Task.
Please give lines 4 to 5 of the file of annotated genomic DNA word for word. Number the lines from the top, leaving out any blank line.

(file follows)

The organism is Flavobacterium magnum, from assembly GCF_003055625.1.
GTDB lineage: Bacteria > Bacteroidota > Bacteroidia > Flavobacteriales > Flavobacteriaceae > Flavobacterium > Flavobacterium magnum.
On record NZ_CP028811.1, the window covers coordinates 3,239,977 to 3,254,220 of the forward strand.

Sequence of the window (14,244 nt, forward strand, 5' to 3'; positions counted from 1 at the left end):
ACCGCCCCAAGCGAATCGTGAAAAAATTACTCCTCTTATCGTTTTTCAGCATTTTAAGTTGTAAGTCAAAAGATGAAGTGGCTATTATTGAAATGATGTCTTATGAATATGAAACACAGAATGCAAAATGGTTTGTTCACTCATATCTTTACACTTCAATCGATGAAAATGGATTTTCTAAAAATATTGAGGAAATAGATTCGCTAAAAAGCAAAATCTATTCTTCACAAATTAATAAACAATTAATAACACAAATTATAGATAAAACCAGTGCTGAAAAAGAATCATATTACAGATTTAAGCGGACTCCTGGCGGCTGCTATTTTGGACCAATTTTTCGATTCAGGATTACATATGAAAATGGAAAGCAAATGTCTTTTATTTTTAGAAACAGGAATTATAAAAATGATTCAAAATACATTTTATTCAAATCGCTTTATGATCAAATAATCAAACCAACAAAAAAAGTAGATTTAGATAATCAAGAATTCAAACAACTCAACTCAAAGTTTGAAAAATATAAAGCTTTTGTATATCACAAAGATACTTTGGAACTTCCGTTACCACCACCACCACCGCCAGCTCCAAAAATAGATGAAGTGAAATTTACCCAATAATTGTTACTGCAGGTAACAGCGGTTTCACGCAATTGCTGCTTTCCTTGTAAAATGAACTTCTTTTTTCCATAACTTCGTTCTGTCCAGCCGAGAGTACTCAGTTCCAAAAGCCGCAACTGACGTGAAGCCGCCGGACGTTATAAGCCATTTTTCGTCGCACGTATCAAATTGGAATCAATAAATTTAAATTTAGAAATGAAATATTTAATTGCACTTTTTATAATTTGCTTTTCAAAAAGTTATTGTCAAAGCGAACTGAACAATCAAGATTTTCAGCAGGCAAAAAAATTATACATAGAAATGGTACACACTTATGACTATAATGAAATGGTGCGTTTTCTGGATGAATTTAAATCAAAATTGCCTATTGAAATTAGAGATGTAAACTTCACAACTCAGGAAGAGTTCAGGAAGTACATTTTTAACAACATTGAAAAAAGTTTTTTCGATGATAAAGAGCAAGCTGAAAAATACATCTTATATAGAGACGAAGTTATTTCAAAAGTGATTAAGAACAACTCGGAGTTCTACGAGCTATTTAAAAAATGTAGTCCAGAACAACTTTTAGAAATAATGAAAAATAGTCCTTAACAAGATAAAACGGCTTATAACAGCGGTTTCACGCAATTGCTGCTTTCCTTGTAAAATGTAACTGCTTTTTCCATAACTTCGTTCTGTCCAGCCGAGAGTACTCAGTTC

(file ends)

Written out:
Sequence of the window (14,244 nt, forward strand, 5' to 3'; positions counted from 1 at the left end):
ACCGCCCCAAGCGAATCGTGAAAAAATTACTCCTCTTATCGTTTTTCAGCATTTTAAGTTGTAAGTCAAAAGATGAAGTGGCTATTATTGAAATGATGTCTTATGAATATGAAACACAGAATGCAAAATGGTTTGTTCACTCATATCTTTACACTTCAATCGATGAAAATGGATTTTCTAAAAATATTGAGGAAATAGATTCGCTAAAAAGCAAAATCTATTCTTCACAAATTAATAAACAATTAATAACACAAATTATAGATAAAACCAGTGCTGAAAAAGAATCATATTACAGATTTAAGCGGACTCCTGGCGGCTGCTATTTTGGACCAATTTTTCGATTCAGGATTACATATGAAAATGGAAAGCAAATGTCTTTTATTTTTAGAAACAGGAATTATAAAAATGATTCAAAATACATTTTATTCAAATCGCTTTATGATCAAATAATCAAACCAACAAAAAAAGTAGATTTAGATAATCAAGAATTCAAACAACTCAACTCAAAGTTTGAAAAATATAAAGCTTTTGTATATCACAAAGATACTTTGGAACTTCCGTTACCACCACCACCACCGCCAGCTCCAAAAATAGATGAAGTGAAATTTACCCAATAATTGTTACTGCAGGTAACAGCGGTTTCACGCAATTGCTGCTTTCCTTGTAAAATGAACTTCTTTTTTCCATAACTTCGTTCTGTCCAGCCGAGAGTACTCAGTTCCAAAAGCCGCAACTGACGTGAAGCCGCCGGACGTTATAAGCCATTTTTCGTCGCACGTATCAAATTGGAATCAATAAATTTAAATTTAGAAATGAAATATTTAATTGCACTTTTTATAATTTGCTTTTCAAAAAGTTATTGTCAAAGCGAACTGAACAATCAAGATTTTCAGCAGGCAAAAAAATTATACATAGAAATGGTACACACTTATGACTATAATGAAATGGTGCGTTTTCTGGATGAATTTAAATCAAAATTGCCTATTGAAATTAGAGATGTAAACTTCACAACTCAGGAAGAGTTCAGGAAGTACATTTTTAACAACATTGAAAAAAGTTTTTTCGATGATAAAGAGCAAGCTGAAAAATACATCTTATATAGAGACGAAGTTATTTCAAAAGTGATTAAGAACAACTCGGAGTTCTACGAGCTATTTAAAAAATGTAGTCCAGAACAACTTTTAGAAATAATGAAAAATAGTCCTTAACAAGATAAAACGGCTTATAACAGCGGTTTCACGCAATTGCTGCTTTCCTTGTAAAATGTAACTGCTTTTTCCATAACTTCGTTCTGTCCAGCCGAGAGTACTCAGTTC